In an already crowded market of well-made cigars, it takes a lot for a new one to stand out. Crowned Heads’ first offering does that, and I’m looking forward to what they plan on creating next. With it’s medium-bodied, well-balanced, savory flavors and a reasonable price, the Four Kicks Corona Gorda earns four and a half stogies out of five.

[To read more cigar reviews, please click here.]

Patrick S

photo credit: Stogie Guys

News: On Location at the Ybor City Heritage and Cigar Festival

28 Nov 2011

Cigar Paradise came to Earth on November 19 in the form of the Ybor City Heritage and Cigar Festival, an annual event held in the center of Ybor City just outside downtown Tampa. Cigar Dave broadcasting live, a celebrity appearance by Rocky Patel himself, dozens of cigar vendors with special deals, a classic car show, a live band rocking some Sinatra, tents selling beer and burgers, and the sweet smell of burning stogies everywhere might be how you imaged cigar smokers’ heaven, and I can tell you that’s exactly what it was.

As soon as I arrived on this festive scene I lit an Urbano Corojo and began soaking up the sites. Over 2,000 were in attendance and though it was a packed house, there was plenty of room to maneuver and see everything that needed to be seen. Cigar retailers and manufacturers had set up tents all over the place, nearly all of them advertising specials and discounts on their products. As the voice of Cigar Dave boomed across the festival and patrons consumed Cuban food and discussed their favorite tobacco blends, I found myself browsing the tents and encountered deals everywhere I looked.

Upmann 4-pack samplers were selling for as low as $12 and you could find practically any kind of Cuesta Rey for around $5 a stick. I saw 24-pack sampler boxes sold in cedar humidors for $99, the Rocky Patel tent was stacked with boxes and boxes of stogies, and the Arturo Fuente tent displayed a large sampling of their line (a box of the 8-5-8 was nearly sold out). Cigar Rights of America was there signing up tons of new members and I found several vendors who didn’t sell anything even remotely related to cigars but had purchased tables to take advantage of the large crowd.

The center of the attraction was Cigar Dave’s stage. With dozens of tables surrounding him and a live band sitting ready to burst into a medley of classic show tunes, many patrons were happy to sit and smoke cigars while listening to Cigar Dave who was joined on stage by Rocky Patel. Later on Cigar Dave hosted an auction, selling everything from boxes of premium cigars to autographed footballs to expensive pieces of jewelry.

Here he is auctioning a box of 1976 Arturo Fuente Don Carlos brand cigars while Mr. Patel stands to the side signing autographs and posing for photos with fans. The ’76 Fuente cigars sold for $425 and demand was enough that the Fuente family put a second box of 76ers on the auction block and sold them too.

Other attractions included three Tampa Humidor tents, one including sofas and a large screen TV. A classic car show that boasted several beauties including a pristine ’65 Mustang in white and a spotless light blue ’57 Chevrolet Bel Air. The buzz on the street was that over 2,000 were in attendance and everywhere you went you could hear men exchanging philosophies on cigar flavors, blends, sizes and prices. There was a lot of excitement in all corners of the festival and a lot of energy throughout the day. With ideal weather for an outdoor festival it was the perfect way to spend a Saturday afternoon.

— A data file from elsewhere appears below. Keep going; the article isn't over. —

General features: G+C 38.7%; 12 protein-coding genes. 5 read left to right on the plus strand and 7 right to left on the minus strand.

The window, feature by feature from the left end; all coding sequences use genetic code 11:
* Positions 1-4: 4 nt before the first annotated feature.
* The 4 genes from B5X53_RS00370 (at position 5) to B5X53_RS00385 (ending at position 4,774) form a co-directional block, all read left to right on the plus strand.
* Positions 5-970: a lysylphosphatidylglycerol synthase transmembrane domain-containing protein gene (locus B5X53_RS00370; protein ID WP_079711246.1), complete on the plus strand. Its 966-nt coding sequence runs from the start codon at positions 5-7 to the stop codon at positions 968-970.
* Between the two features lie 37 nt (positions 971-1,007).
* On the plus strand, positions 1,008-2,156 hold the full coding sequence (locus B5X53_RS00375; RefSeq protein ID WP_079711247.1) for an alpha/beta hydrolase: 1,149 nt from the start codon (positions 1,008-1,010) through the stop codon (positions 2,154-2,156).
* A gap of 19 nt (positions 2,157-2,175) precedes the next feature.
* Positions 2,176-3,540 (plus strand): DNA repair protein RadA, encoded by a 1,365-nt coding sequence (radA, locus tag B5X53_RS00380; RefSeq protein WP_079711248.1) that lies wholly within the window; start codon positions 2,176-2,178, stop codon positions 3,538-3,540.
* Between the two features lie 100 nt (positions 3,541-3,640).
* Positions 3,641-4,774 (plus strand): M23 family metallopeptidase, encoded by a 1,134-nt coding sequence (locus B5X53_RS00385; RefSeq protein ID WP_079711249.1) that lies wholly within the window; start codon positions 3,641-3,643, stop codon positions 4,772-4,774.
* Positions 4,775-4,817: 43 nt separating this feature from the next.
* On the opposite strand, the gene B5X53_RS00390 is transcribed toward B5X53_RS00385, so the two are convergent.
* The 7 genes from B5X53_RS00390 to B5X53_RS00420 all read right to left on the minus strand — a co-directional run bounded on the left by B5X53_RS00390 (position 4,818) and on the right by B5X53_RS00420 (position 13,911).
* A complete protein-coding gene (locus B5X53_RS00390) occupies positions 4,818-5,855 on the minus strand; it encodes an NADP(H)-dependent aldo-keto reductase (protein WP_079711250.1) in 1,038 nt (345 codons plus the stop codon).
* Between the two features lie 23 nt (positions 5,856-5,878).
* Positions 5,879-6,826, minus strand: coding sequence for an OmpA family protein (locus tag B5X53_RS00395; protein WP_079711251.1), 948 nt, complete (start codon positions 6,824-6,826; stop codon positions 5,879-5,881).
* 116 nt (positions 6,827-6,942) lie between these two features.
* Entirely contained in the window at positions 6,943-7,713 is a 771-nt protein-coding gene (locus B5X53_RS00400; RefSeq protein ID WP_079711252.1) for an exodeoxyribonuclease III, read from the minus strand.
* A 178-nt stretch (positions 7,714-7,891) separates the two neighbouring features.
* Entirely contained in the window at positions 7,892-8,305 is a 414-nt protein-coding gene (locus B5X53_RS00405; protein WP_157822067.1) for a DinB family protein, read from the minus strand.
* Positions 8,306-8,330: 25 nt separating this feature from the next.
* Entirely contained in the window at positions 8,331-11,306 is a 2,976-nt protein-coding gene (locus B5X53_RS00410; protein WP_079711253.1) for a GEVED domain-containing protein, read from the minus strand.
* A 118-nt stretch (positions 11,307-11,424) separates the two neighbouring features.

The highlight for me was that I was fortunate to shake hands with Rocky Patel and have my picture taken with the man himself. As I climbed to the stage I offered my hand and said, “Mr. Patel, I enjoy your stogies very much.” Patel, with a kind smile on his face, replied modestly as we shook hands. “Thank you, I appreciate hearing that.” He stood patiently and posed while my father fiddled with the camera, never impatient, never rushed. My impression was that Patel was as happy to be there as all of the patrons and vendors. He may be the Don of a lucrative cigar empire and I a lowly cigar blogger, but on that day I realized that not only were Rocky Patel and I both brothers of the leaf, we always have been. And that brotherhood, that unspoken camaraderie among cigar enthusiasts is what makes a celebration like the Ybor City Cigar Festival such a special event.

Thanks for a great day, Tampa. I’ll surely see you soon.

Mark M

photo credit: Stogie Guys

Quick Smoke: 7-20-4 Dog Walker

27 Nov 2011

Each Saturday and Sunday we’ll post a Quick Smoke: not quite a full review, just our brief verdict on a single cigar of “buy,” “hold,” or “sell.”

I’ve praised this small (4 x 40) cigar before (listing it as one of my favorite small cigars). Much as I remembered, it didn’t disappoint. The Dog Walker features a Brazilian mata fina wrapper, Costa Rican binder, and filler from Nicaragua, Honduras, Mexico, and Columbia, just like the rest of the line. For such a small cigar, it demonstrates impressive complexity with leather, clove, coffee, and pepper. It’s medium- to full-bodied and thoroughly enjoyable when you need a good smoke but only have 30 minutes.